When the Vegas Golden Knights took the ice for their first regular season NHL game on Oct. 6, no one expected them to be playing hockey beyond April 7. Certainly not me.
A first-year expansion franchise thrown together with the castoffs of the other 30 NHL teams? How could they come together so quickly in Year 1 and be one of the top teams in their division and conference?
Well, the unthinkable happened on Monday night when the Golden Knights clinched a playoff spot with six games to play. At 103 points, they’re also still in the running for the Presidents’ Trophy.
The belief was that when the February trade deadline arrived, general manager George McPhee would be trading away players like James Neal, David Perron and Jonathan Marchessault, who were pending unrestricted free agents. But a funny thing happened: Vegas started winning. They were 8-3-0 in October and 7-5-1 in November when injuries forced them to rely on Maxime Lagace, Malcolm Subban and Dylan Ferguson as Marc-Andre Fleury missed time due to a concussion.
By the start of 2018, the Golden Knights had the second-most points in the NHL with 54 (26-9-2). The “Vegas Flu” intensified as the trip to T-Mobile Arena pretty much turned in an automatic dropped two points for most teams.
Golden Knights owner Bill Foley’s plan — playoffs in three years, Stanley Cup in six — had changed drastically. This expansion team was experiencing something special, and as more and more fans in Vegas got on board, it was clear they would no longer be sellers at the trade deadline. Marchessault was extended and Tomas Tatar and Ryan Reaves were acquired. A playoff berth had become an inevitability and McPhee was going to strengthen his team.
[The 2018 NHL Stanley Cup playoffs begin April 11 on the networks of NBC]
They were a team of players that the other 30 clubs didn’t want. That’s how the bonds quickly formed and the chemistry from off the ice began to translate on to it.
“Not one of us were protected [in expansion draft] so it was kind of a feeling like ‘Alright, we’re in this together. Let’s make sure we show everybody else that they made a mistake,’” forward Pierre-Edouard Bellemare told PHT in October.
The results? Historic and memorable. There’s William Karlsson, who has 40 goals after scoring six for the Columbus Blue Jackets last season. Marchessault and Reilly Smith were deemed expendable by the Florida Panthers and have combined for 47 goals this season. Marc-Andre Fleury left the only organization he’d ever known in the Pittsburgh Penguins to become the face of this Vegas franchise. He’s shown through 43 starts he has plenty left to give and his .935 even strength save percentage is second among all NHL goaltenders with at least 40 starts.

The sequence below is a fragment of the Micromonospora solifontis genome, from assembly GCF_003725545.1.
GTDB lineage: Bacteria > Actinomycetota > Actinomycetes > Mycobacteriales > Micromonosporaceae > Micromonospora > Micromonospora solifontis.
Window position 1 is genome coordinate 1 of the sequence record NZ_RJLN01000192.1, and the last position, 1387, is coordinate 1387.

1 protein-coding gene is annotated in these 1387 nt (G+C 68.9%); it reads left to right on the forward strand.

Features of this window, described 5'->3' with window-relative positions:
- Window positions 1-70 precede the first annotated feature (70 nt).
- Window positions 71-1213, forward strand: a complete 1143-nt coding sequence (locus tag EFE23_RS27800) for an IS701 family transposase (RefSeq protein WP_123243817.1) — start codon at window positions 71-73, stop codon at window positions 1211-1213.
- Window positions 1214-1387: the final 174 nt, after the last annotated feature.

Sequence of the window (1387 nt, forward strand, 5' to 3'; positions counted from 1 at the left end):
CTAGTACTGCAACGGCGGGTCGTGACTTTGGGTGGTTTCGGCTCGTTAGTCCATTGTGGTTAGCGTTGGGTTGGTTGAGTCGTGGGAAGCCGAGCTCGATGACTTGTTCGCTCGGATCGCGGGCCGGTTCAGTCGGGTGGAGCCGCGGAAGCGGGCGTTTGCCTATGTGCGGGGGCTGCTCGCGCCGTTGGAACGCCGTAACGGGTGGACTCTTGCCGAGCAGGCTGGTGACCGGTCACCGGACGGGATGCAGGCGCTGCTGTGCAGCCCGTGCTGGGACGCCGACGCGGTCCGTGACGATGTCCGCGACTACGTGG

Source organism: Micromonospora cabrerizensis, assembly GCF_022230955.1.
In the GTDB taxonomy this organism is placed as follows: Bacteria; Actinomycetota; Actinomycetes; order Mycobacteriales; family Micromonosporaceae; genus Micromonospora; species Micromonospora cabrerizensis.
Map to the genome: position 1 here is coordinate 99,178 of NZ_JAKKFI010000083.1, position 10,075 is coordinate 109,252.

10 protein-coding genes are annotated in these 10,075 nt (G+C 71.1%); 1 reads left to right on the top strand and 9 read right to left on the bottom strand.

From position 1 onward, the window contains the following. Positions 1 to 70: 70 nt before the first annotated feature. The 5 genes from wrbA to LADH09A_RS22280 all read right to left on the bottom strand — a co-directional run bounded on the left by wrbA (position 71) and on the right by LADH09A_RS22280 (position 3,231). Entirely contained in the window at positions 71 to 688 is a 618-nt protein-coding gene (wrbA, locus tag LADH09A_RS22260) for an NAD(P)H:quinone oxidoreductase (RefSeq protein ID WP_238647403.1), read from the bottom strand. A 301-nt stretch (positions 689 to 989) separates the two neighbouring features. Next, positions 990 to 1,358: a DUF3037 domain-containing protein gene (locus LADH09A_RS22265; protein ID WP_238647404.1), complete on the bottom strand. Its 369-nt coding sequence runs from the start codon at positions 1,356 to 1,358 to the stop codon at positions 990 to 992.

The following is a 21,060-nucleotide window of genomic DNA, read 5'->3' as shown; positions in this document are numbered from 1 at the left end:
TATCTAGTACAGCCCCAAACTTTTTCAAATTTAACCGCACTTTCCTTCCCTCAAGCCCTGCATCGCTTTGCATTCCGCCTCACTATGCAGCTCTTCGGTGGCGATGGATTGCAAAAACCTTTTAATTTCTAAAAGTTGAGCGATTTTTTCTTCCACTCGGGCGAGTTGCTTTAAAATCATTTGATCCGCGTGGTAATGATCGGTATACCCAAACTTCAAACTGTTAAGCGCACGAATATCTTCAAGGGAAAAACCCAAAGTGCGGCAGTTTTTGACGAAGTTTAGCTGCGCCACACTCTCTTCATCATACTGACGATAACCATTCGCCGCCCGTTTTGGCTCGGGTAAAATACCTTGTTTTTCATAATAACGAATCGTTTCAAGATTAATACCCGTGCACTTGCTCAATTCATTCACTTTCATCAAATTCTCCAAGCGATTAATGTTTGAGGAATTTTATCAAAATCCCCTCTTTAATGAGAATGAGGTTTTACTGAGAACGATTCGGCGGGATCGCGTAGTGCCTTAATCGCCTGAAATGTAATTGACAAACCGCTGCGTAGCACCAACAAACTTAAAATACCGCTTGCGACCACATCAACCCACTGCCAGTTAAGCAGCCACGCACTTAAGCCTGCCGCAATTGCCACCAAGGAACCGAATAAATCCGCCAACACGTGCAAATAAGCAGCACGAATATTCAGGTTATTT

Via the NHL, here are some historical notes regarding Vegas making the playoffs:
• Third expansion team since 1968-69 – and first to start from scratch – to clinch a berth in the Stanley Cup Playoffs. In 1979-80, the Hartford Whalers and Edmonton Oilers each reached the postseason after joining the NHL from the World Hockey Association.
• In addition to the Golden Knights, Oilers and Whalers, only four other expansion clubs from any of the four North American professional sports leagues qualified for the playoffs.
• The four other expansion clubs to reach the playoffs – all from the NBA – are the 1966-67 Chicago Bulls, 1976-77 Denver Nuggets, 1976-77 San Antonio Spurs and 2002-03 New Orleans Hornets. The Nuggets and Spurs joined from the defunct American Basketball Association, while the newly-formed Bulls were part of an eight-team playoff bracket in a 10-team league. The Hornets, meanwhile, relocated from Charlotte but are considered an expansion franchise by the NBA.
• Among clubs to join the NHL in the past 27 years, three clinched their first postseason berth in their third season: Sharks in 1993-94, Panthers in 1995-96 and Wild in 2002-03. All three won their first series, with Minnesota reaching the Conference Finals and Florida advancing to the Stanley Cup Final.
(This all really makes the Vadim Shipachyov saga feel like it was ages ago.)
To use a term heard regularly in Vegas, the Golden Knights are playing with ‘house money.’ No one expected this, so why not take a run at the Stanley Cup in their inaugural year? If they come up short, there’s still a lot to be proud of, and the excitement surrounding the team and how the community has embraced the franchise — especially in light of the tragic shooting in early October — will go a long way in cementing a foundation for years to come.
The plan has been altered, but in a good way.
“It’s been an amazing season so far,” Foley told the Las Vegas Review-Journal Monday night. “But this is not the end. And this is not the beginning of the end. But it is the end of the beginning.”